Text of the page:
Belgian Chocolate

Written by Robert Mac
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Belgian chocolate distinguishes itself from other chocolates not by ingredients as much as style. The Belgian style of chocolate making is to fill chocolates with any number of creams, nuts, fruits, and other fillings. While the chocolate itself may be comparable to Swiss or German varieties, for example, those countries favor the style of the chocolate bar over the filled type. Since this style originated in Belgium, chocolates from that country tend to be the finest examples of these gourmet confections.

Types of Belgian Chocolates

Naturally, cordial cherries are a popular ingredient in filled chocolates, as well as caramels. Hazelnuts and nut liqueurs also figure prominently in many European recipes. Hazelnut cream, marzipan, praline, and wafer are some of the many hazelnut varieties of Belgian chocolates, which are available in many shapes and with dark, milk, and white chocolate coatings.

Ganache-filled chocolates are an entire different kind of chocolate. Ganache is a very rich filling that is also used sparingly in tarts and other desserts; it is so rich that it can only be served in small portions, making it an ideal filling for chocolate. Simply, ganache is a mixture of heavy cream, dark cocoa (the remainder of the cocoa bean after the cocoa butter fats have been removed), and sugar. Ganache is often flavored with coffee or liqueurs, too.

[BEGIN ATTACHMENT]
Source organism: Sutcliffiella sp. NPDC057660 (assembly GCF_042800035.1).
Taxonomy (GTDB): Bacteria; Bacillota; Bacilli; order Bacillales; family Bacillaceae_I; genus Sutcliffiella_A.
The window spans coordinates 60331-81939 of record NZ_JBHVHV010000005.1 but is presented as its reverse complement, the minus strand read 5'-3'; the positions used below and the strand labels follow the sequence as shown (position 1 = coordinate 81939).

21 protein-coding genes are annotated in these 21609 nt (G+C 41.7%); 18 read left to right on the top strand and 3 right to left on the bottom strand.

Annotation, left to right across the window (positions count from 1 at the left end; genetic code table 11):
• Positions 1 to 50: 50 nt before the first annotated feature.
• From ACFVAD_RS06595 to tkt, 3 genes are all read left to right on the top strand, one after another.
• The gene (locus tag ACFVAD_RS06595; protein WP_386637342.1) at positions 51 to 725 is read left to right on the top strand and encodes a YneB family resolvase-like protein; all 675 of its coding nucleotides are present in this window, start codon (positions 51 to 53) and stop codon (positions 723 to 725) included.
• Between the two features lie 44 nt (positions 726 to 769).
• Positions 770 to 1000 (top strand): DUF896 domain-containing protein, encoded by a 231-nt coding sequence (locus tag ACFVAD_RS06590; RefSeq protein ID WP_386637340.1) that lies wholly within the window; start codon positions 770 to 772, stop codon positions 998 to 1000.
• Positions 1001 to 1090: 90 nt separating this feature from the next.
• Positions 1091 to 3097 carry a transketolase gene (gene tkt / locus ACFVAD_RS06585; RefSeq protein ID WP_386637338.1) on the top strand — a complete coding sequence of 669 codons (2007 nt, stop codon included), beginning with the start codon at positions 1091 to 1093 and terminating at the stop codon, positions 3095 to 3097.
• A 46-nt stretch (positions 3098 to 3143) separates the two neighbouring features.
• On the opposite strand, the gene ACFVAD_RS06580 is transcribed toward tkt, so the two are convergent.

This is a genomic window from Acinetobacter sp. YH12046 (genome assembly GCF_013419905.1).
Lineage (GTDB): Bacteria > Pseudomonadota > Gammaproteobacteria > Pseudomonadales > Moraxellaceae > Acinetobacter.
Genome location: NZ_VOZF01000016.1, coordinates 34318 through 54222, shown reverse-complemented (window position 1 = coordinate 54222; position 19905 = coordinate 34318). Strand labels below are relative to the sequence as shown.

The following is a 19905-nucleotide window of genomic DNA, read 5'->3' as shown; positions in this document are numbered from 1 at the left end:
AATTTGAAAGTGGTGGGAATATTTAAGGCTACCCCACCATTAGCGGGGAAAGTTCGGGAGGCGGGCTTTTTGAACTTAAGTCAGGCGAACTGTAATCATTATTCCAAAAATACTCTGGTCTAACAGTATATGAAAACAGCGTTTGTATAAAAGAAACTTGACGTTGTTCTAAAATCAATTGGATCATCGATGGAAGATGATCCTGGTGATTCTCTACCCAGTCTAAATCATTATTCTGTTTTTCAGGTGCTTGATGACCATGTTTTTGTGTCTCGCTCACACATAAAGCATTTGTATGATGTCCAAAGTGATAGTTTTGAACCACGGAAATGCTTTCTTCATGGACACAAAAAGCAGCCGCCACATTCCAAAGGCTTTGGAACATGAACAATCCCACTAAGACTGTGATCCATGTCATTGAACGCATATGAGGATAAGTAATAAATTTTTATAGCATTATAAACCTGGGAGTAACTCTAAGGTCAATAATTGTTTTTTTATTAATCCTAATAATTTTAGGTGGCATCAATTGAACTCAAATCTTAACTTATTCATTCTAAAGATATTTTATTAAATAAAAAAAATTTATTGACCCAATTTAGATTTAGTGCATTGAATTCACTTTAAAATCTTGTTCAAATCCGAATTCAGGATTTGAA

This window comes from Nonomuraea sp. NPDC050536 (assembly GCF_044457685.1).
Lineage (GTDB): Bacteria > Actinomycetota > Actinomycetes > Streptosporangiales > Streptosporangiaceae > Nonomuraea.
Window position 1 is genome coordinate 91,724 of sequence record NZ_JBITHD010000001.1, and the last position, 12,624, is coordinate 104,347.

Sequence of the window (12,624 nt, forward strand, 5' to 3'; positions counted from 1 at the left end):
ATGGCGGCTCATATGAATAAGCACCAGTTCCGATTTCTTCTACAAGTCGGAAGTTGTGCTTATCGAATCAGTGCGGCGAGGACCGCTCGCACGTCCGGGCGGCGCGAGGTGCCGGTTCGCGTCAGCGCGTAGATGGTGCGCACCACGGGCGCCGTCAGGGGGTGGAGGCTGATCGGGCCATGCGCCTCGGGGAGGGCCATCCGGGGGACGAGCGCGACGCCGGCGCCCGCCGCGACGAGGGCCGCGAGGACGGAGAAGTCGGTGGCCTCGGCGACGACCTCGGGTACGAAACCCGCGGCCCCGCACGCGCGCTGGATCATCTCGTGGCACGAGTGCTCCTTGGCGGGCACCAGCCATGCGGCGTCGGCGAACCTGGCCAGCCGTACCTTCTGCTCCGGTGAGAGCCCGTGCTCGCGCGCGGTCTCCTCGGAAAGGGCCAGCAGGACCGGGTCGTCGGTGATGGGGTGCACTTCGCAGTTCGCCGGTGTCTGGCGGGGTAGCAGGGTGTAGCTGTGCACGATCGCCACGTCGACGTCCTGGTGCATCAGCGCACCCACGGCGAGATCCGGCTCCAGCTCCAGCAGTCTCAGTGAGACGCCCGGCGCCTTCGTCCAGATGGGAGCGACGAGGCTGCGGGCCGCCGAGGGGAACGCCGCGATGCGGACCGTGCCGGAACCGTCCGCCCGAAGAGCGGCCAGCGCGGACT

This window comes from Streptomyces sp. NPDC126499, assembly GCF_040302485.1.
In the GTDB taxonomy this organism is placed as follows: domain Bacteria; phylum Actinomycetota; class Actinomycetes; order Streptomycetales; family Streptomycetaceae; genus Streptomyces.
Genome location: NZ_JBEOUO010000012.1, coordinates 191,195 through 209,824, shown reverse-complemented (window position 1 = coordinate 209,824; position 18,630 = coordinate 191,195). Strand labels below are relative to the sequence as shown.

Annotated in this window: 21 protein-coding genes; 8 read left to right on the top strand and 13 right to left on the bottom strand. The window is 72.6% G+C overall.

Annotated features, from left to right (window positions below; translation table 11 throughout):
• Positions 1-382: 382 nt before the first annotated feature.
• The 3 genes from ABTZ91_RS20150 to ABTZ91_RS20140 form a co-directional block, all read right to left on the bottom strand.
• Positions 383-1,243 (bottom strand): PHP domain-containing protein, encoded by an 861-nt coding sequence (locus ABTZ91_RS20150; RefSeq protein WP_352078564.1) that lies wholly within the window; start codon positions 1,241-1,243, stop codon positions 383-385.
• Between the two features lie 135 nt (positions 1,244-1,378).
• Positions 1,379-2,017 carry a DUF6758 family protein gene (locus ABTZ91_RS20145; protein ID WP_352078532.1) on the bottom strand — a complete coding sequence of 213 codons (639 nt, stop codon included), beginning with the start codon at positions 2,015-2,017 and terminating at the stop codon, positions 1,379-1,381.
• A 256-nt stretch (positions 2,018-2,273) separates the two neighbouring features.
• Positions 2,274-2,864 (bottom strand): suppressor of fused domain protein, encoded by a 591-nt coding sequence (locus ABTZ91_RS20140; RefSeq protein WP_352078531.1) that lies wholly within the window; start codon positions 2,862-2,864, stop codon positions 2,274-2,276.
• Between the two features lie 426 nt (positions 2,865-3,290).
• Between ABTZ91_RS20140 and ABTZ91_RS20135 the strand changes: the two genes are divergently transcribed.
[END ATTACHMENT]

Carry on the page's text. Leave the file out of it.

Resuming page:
Some fillings of Belgian style chocolates are available in vegan and sugar free recipes also. Vegan chocolates contain no animal products--such as milk--and are sought after by lactose intolerant chocolate fans as well as vegans. Diabetics and low calorie or low carbohydrate dieters now have many sugar free Belgian chocolates to choose from, too.

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